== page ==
Title: Don’t Skip Out on Me
Author: Willy Vlautin
Genre: Literary Fiction
Number of Pages: 280
This is probably my least favorite of the Willy Vlautin books I’ve read, but his writing is so great that something that’s not my favorite is still pretty damn good. Don’t Skip Out on Me tells the tragic story of a Horace Hopper, a half-Irish half-Paiute man who wants to become a famous boxer. Horace was abandoned by his mom when he was little, and he lives on an isolated ranch with his elderly adoptive parents. Motivated by internalized racism and the belief that ‘no Native American has ever become a great boxer,’ Horace pretends to be Hispanic and his life as a rough-and-tumble amateur boxer turns out to be more grueling and devastating than he’d expected.
Like Willy Vlautin’s other books, this novel is very character- and dialogue-driven and written in a matter-of-fact, conversational way. All the characters are believable and even the minor ones manage to make an impression. One of the things that made me not quite as crazy about this book as opposed to the others was there was a lot of stuff about boxing, which I just don’t care that much about. I’ve never been a sports-type of person and to me boxing is just dangerous and stupid, and all the scenes where Horace boxes with other up-and-comers just made me check out mentally.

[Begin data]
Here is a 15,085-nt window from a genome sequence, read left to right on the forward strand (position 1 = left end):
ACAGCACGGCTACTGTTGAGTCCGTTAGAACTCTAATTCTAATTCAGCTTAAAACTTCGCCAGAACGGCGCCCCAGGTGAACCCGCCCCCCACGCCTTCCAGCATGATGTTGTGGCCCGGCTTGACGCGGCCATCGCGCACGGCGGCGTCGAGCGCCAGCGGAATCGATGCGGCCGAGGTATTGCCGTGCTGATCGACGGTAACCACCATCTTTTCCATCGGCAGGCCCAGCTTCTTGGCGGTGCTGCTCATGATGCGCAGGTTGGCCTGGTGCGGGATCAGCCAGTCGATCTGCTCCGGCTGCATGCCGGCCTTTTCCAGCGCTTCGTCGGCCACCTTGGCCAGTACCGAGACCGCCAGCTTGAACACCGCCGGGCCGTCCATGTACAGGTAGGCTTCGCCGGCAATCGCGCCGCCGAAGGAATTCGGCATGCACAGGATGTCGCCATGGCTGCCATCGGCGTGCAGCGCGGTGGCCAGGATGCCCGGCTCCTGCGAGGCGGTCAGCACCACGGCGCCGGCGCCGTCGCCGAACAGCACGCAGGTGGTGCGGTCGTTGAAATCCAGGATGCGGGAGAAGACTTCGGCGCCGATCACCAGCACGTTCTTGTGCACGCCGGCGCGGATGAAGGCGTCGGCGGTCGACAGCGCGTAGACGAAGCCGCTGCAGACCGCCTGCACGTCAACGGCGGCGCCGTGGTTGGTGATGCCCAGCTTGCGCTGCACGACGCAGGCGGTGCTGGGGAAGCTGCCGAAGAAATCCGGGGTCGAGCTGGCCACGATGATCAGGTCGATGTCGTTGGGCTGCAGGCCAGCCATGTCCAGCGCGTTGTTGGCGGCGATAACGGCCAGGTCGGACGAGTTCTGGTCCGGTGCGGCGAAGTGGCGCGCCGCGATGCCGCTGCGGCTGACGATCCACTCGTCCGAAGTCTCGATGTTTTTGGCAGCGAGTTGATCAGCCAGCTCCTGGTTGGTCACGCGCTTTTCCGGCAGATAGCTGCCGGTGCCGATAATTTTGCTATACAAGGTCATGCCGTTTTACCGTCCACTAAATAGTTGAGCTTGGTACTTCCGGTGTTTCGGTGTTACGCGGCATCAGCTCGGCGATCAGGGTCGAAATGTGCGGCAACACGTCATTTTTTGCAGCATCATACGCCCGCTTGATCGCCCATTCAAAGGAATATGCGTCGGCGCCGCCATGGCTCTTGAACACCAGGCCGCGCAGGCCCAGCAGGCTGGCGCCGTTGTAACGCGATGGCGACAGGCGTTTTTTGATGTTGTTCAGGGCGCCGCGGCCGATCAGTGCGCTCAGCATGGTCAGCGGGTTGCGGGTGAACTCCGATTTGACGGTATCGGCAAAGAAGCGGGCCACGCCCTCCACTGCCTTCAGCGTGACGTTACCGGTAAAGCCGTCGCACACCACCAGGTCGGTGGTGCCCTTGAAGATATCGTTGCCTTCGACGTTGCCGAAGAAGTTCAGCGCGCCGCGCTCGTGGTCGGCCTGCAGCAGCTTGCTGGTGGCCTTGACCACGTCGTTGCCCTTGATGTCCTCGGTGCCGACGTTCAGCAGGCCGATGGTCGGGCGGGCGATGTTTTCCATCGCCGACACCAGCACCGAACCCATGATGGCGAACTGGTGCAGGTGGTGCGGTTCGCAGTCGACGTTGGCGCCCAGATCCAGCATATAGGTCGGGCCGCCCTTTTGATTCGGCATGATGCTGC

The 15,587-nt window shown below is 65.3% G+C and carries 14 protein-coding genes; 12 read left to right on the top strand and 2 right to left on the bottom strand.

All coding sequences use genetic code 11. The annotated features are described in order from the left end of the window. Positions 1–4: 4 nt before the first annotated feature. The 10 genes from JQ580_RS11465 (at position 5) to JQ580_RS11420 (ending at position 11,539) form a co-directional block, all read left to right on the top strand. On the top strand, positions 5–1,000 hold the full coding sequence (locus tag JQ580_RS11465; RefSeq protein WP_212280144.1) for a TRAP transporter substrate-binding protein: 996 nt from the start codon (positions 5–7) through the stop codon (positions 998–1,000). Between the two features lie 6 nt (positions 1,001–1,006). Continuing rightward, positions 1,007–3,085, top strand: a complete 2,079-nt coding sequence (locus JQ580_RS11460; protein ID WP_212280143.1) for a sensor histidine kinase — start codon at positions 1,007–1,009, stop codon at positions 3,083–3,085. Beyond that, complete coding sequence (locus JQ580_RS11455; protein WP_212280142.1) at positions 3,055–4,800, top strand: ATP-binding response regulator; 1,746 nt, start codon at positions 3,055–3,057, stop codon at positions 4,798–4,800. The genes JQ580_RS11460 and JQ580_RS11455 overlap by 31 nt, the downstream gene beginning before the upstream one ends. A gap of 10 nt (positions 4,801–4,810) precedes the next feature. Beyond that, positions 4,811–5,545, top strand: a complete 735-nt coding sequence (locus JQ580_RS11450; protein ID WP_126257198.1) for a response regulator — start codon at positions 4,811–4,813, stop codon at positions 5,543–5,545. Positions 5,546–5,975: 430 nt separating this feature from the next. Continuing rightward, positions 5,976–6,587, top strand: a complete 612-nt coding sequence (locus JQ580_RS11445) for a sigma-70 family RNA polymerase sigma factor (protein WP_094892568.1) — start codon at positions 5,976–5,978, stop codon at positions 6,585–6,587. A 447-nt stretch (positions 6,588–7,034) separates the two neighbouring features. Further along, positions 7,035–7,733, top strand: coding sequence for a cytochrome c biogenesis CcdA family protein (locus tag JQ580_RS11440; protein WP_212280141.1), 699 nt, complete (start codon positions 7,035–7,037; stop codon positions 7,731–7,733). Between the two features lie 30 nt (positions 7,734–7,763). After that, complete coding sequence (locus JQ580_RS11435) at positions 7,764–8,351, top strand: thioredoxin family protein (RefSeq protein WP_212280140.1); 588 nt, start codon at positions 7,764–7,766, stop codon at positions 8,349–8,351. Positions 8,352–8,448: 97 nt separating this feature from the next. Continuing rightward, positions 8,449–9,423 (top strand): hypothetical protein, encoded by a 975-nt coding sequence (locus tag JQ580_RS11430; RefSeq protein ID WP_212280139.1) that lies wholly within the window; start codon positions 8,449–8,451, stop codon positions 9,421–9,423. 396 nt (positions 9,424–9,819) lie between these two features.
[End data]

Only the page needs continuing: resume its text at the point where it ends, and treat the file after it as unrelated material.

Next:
Vlautin has a way of writing really flawed characters and then making you feel weirdly protective of them, and Don’t Skip Out on Me is no exception. His characters are marginalized outcasts but also tend to be man children (or in the case of Northline, a woman child.) Their naivete is emotionally affecting but also is part of what makes them vulnerable in a cold, hostile world.
My favorite of Willy Vlautin’s character is probably Charley from Lean on Pete but really, I like all of them. He’s so great at developing memorable characters who feel like real people. I think I’ve read several of his books recently between short intervals so I wasn’t as crazy about this book, because a lot of it felt somewhat familiar to me. I still think he’s great and I’m disappointed that I just couldn’t get into The Night Always Comes.